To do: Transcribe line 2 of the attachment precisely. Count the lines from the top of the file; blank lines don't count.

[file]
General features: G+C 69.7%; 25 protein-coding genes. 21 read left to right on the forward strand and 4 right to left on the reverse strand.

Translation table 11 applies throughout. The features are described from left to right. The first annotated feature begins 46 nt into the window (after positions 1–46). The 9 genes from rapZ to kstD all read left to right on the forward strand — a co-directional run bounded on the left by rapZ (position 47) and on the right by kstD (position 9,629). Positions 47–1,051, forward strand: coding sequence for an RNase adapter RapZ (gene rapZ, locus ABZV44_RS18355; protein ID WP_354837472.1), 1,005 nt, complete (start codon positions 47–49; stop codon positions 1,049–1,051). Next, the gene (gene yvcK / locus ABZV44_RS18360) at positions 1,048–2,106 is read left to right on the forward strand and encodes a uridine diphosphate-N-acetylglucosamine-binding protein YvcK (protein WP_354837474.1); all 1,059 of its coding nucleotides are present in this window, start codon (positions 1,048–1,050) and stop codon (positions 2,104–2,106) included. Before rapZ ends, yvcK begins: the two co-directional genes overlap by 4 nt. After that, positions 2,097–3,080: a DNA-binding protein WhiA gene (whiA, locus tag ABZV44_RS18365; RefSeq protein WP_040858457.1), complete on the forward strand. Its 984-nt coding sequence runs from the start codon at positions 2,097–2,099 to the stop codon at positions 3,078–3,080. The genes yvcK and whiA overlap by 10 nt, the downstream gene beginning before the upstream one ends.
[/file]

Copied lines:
Translation table 11 applies throughout. The features are described from left to right. The first annotated feature begins 46 nt into the window (after positions 1–46). The 9 genes from rapZ to kstD all read left to right on the forward strand — a co-directional run bounded on the left by rapZ (position 47) and on the right by kstD (position 9,629). Positions 47–1,051, forward strand: coding sequence for an RNase adapter RapZ (gene rapZ, locus ABZV44_RS18355; protein ID WP_354837472.1), 1,005 nt, complete (start codon positions 47–49; stop codon positions 1,049–1,051). Next, the gene (gene yvcK / locus ABZV44_RS18360) at positions 1,048–2,106 is read left to right on the forward strand and encodes a uridine diphosphate-N-acetylglucosamine-binding protein YvcK (protein WP_354837474.1); all 1,059 of its coding nucleotides are present in this window, start codon (positions 1,048–1,050) and stop codon (positions 2,104–2,106) included. Before rapZ ends, yvcK begins: the two co-directional genes overlap by 4 nt. After that, positions 2,097–3,080: a DNA-binding protein WhiA gene (whiA, locus tag ABZV44_RS18365; RefSeq protein WP_040858457.1), complete on the forward strand. Its 984-nt coding sequence runs from the start codon at positions 2,097–2,099 to the stop codon at positions 3,078–3,080. The genes yvcK and whiA overlap by 10 nt, the downstream gene beginning before the upstream one ends.